12. The method as recited in claim 11, including pre-freezing said food product before application of the batter thereto, prechilling said batter, and passing the food product while frozen through the prechilled batter.
13. The method as recited in claim 12, including spraying carbon dioxide snow onto said coated food product and conveyor as they move along said first path and beyond a point at which the coated food product is dropped onto the first conveyor.

This invention relates to improved methods and apparatus for producing frozen food products which are coated with batter.

The conventional method of producing frozen battered food products, such as for example individual portions of fish, other seafood, or the like, is to first apply the batter to the food product in raw form, then partially cook the batter to set it to a non-flowing condition, and then ultimately freeze the coated product for sale in frozen form. The batter may be applied by advancing the food products on a conveyor through a container of batter, with the products after leaving this conveyor being dropped into a body of hot cooking oil for attaining the partial cooking effect. The food products may be pre-frozen before application of the batter and remain cold even after a short interval in the hot oil, so that only the batter is partially cooked. The final freezing step may be attained by any conventional freezing process, including if desired, the spraying of carbon dioxide snow onto the upper surface of the coated product while moving along a final convenyor.

Such use of partial cooking of the batter for setting it to a non-flowing condition has several decided disadvantages. In the first place, the process is very wasteful of energy, in that the coating of batter on the food product is first heated to a high temperature for partial cooking, and then immediately frozen to a very low temperature for ultimate packaging. Both of these steps require the expenditure of a substantial amount of energy, much of which is wasted since the elevation of temperature for the partial cooking step is completely counterproductive insofar as the final freezing step is concerned. Whatever energy is added to heat the product during the partial cooking must be removed in the final freezing step. Further, oil absorbed by the batter during the partial cooking process may detract from the quality of the ultimate product by virtue of the tendency for the oil to become rancid. In addition, the types of batters which can be fried at the extremely high temperatures and in the very short periods of time required in this conventional process are more complex than would be desired, and can not be the types of very inexpensive and simple batters which are usable under other circumstances. These batters which must be employed for the discussed process can not be very thin batters because of the tendency for excessive crumb formation in the partial frying process, nor can they be crisp batters, which are extremely fragile and can not be shipped after partial frying and freezing.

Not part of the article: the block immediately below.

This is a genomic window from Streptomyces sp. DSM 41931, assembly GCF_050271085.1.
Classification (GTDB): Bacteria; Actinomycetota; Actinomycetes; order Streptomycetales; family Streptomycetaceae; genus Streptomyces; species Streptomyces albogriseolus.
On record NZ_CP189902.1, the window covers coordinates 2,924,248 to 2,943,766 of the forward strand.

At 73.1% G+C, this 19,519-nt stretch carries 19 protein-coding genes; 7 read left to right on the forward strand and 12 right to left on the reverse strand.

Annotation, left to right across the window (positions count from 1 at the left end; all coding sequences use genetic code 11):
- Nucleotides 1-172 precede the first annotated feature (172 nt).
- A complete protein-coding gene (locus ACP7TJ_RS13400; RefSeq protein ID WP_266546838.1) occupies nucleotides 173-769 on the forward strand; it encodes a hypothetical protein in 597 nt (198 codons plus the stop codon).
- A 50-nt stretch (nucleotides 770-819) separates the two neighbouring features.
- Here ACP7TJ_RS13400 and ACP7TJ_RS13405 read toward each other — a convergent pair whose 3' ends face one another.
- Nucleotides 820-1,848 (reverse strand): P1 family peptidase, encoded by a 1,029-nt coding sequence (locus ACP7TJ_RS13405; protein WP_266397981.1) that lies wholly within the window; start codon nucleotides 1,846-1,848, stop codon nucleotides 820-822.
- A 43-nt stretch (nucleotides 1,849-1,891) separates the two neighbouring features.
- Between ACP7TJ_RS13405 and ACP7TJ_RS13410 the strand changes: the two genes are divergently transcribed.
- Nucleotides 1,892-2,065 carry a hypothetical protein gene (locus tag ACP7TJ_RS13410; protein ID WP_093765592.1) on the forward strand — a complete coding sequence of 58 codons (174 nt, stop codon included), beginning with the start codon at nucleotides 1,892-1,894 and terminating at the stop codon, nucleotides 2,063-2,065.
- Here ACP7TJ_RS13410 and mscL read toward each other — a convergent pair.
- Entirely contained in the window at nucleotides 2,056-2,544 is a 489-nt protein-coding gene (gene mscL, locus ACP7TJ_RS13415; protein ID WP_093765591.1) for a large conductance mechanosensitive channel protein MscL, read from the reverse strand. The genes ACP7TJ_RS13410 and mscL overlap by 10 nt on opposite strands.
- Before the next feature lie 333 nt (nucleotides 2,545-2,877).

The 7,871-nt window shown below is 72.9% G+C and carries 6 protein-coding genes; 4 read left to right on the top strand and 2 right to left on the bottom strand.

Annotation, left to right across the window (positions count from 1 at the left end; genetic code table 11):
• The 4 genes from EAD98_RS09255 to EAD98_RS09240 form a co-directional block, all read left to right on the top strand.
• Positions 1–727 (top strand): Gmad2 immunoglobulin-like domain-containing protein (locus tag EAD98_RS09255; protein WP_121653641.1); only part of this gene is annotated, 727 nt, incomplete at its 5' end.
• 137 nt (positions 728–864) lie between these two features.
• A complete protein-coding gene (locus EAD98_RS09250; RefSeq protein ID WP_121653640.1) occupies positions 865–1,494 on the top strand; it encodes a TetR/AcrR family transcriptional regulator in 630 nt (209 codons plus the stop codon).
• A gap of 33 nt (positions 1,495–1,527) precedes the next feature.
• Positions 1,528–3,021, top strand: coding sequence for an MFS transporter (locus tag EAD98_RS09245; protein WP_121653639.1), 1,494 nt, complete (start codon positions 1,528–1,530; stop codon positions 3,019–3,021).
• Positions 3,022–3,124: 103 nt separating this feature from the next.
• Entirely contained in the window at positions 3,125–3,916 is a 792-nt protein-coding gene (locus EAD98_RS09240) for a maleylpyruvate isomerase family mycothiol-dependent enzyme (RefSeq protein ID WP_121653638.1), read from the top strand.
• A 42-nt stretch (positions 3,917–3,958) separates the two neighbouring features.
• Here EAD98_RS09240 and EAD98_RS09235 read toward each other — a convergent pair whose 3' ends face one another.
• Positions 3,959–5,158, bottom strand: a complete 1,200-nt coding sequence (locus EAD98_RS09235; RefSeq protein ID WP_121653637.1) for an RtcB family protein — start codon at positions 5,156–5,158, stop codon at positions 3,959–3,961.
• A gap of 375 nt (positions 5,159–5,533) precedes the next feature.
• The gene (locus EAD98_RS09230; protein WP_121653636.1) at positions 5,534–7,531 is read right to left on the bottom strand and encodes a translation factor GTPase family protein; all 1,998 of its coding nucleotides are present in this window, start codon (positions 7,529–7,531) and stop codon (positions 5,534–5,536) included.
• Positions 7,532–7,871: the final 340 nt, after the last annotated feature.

Canadian Pat. No. 823,139 issued September 16, 1969 refers to a process in which a battered food product may be frozen while the batter is raw, by immersion of the coated product in liquid nitrogen. This process, however, would be extremely expensive, and would have the disadvantage of producing an undesirably violet reaction at the time of immersion of the product in the liquid, tending to cause much of the liquid batter to be lost from the surface of the product and accumulate in the bottom of the cooling liquid tank.


The present invention provides a unique process for producing a frozen food product which has a coating of batter in raw form, and which can be produced at extremely low cost. The process eliminates the ncessity for partial or complete cooking of the batter coating, to thus avoid the waste of energy inherent in such cooking. The present process also allows for much greater versatility in selection of different types of batters and products to be treated, and enables use of much simpler and less expensive batters than can be employed where the partial cooking step is required. In addition, the ultimate food product which results when a frozen food product formed in accordance with the present invention is finally cooked is in most instances superior to that produced when the precooking step is employed, since the double cooking of the batter detracts from the qualities of flavour and texture of the finished product, and, as mentioned previously, the oil absorbed by the batter during the partial cooking process tends to become rancid or oxidized during storage. The oil is much more subject to deterioration than the other components of the food.